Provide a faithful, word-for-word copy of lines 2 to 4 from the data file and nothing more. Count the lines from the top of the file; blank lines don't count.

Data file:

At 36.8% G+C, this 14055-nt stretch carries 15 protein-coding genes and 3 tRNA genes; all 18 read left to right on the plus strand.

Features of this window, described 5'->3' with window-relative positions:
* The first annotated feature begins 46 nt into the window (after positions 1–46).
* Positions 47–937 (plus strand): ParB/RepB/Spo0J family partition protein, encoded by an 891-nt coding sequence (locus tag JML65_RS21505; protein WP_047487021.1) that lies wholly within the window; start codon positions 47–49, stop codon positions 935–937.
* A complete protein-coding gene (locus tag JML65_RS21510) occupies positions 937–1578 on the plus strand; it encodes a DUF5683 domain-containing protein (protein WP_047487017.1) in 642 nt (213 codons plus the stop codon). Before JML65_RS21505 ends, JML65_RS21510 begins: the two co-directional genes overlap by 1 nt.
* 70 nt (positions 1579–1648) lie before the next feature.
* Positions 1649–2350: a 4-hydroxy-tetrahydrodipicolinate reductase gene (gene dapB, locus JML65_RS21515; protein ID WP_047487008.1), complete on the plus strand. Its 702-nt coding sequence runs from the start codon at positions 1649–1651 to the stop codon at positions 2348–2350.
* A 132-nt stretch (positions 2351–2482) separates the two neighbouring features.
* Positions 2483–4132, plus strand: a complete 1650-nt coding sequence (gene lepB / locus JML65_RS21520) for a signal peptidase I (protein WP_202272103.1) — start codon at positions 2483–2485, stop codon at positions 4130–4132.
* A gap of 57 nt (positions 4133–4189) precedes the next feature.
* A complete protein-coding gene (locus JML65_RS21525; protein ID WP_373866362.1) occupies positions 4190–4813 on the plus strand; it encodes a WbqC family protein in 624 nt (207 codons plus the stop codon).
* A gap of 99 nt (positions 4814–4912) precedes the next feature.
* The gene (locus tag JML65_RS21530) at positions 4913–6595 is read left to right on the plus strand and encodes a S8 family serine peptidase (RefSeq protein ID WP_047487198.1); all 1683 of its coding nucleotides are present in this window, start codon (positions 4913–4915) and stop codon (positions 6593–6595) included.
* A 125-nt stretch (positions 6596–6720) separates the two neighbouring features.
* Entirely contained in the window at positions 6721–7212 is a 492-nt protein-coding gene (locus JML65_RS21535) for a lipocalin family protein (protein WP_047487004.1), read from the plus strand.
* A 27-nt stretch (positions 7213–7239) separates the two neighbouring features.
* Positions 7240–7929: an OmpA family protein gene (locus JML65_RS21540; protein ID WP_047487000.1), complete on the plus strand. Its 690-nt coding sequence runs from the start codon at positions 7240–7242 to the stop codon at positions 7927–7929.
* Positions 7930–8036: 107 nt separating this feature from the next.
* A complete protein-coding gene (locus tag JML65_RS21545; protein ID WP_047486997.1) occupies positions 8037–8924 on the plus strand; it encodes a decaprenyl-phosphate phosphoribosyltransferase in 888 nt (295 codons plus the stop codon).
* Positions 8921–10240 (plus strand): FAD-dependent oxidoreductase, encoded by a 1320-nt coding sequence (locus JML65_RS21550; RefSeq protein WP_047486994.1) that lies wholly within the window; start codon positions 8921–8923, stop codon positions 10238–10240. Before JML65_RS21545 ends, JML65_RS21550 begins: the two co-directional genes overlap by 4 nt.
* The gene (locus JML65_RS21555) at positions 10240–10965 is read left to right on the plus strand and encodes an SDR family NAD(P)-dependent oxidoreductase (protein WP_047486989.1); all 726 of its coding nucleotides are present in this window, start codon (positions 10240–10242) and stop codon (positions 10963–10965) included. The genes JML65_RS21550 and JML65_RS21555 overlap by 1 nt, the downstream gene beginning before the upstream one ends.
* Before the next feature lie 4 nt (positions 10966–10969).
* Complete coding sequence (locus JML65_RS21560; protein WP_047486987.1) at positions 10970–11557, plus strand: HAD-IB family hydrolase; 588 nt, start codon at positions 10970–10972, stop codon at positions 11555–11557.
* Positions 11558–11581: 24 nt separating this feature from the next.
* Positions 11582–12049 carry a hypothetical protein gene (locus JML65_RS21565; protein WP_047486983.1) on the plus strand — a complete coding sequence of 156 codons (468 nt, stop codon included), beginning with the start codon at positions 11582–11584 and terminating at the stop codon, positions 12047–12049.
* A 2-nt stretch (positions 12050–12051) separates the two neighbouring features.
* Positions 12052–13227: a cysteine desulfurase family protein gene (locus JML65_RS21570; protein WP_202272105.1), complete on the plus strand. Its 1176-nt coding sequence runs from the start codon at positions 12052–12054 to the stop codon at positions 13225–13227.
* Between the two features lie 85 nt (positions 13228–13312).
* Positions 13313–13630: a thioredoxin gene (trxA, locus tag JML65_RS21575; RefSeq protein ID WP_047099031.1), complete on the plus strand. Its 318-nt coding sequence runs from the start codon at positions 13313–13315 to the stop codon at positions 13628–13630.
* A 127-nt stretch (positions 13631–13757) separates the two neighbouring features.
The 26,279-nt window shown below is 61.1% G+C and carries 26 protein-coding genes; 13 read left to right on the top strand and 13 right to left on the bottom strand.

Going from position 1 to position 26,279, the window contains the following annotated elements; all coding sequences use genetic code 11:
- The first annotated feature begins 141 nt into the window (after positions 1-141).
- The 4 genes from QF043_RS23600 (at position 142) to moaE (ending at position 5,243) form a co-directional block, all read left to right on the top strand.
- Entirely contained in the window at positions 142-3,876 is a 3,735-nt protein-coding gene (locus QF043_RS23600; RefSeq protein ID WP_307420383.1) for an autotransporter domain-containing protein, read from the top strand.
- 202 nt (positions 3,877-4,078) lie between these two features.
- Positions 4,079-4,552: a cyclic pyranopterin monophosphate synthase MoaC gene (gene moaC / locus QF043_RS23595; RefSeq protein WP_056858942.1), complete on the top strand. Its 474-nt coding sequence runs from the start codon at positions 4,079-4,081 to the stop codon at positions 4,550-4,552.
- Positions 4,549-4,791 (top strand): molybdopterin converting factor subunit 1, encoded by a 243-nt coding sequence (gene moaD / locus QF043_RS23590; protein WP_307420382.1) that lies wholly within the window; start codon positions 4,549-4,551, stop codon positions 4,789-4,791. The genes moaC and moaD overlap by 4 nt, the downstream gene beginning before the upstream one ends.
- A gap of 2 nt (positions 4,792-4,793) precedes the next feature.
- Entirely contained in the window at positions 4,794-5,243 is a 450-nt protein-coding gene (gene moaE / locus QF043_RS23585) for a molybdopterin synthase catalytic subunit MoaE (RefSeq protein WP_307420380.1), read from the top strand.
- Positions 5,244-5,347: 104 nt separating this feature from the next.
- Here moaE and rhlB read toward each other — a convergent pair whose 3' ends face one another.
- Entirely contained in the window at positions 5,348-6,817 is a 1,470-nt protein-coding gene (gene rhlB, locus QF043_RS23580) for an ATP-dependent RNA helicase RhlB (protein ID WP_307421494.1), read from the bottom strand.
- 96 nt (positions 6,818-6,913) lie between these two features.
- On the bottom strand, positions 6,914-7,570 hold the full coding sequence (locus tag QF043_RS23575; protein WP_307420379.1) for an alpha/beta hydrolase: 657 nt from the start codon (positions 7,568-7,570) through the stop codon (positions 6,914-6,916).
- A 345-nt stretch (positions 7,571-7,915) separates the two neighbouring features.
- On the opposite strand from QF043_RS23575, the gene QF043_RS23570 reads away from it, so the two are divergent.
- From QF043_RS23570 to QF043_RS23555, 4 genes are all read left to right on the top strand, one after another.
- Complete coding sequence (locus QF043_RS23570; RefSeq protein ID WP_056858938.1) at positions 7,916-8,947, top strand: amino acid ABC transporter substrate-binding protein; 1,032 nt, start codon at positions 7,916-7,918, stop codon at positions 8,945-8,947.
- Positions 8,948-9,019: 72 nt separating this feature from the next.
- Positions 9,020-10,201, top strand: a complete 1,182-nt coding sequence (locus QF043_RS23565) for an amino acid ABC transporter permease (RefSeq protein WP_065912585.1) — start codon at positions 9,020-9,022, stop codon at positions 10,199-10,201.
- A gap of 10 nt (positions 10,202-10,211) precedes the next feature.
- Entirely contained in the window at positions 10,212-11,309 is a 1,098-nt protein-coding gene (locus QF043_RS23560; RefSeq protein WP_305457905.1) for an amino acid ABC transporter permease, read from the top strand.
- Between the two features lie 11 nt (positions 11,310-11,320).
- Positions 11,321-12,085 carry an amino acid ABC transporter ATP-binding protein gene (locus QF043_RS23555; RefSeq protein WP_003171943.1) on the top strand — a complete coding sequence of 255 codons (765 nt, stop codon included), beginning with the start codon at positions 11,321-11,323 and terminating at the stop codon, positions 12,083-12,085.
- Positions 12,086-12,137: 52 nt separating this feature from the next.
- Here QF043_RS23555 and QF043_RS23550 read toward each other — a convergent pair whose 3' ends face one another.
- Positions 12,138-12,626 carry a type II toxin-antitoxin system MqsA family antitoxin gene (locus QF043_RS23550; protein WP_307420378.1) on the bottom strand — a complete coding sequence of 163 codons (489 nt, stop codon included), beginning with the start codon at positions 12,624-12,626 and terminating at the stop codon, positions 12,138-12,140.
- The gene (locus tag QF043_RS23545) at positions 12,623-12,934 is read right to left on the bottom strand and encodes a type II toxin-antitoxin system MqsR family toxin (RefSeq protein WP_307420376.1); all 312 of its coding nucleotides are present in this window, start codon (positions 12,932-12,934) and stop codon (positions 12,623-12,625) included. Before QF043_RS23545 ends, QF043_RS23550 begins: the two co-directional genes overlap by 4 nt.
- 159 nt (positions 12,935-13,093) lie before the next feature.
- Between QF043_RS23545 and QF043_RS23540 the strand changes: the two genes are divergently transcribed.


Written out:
Features of this window, described 5'->3' with window-relative positions:
* The first annotated feature begins 46 nt into the window (after positions 1–46).
* Positions 47–937 (plus strand): ParB/RepB/Spo0J family partition protein, encoded by an 891-nt coding sequence (locus tag JML65_RS21505; protein WP_047487021.1) that lies wholly within the window; start codon positions 47–49, stop codon positions 935–937.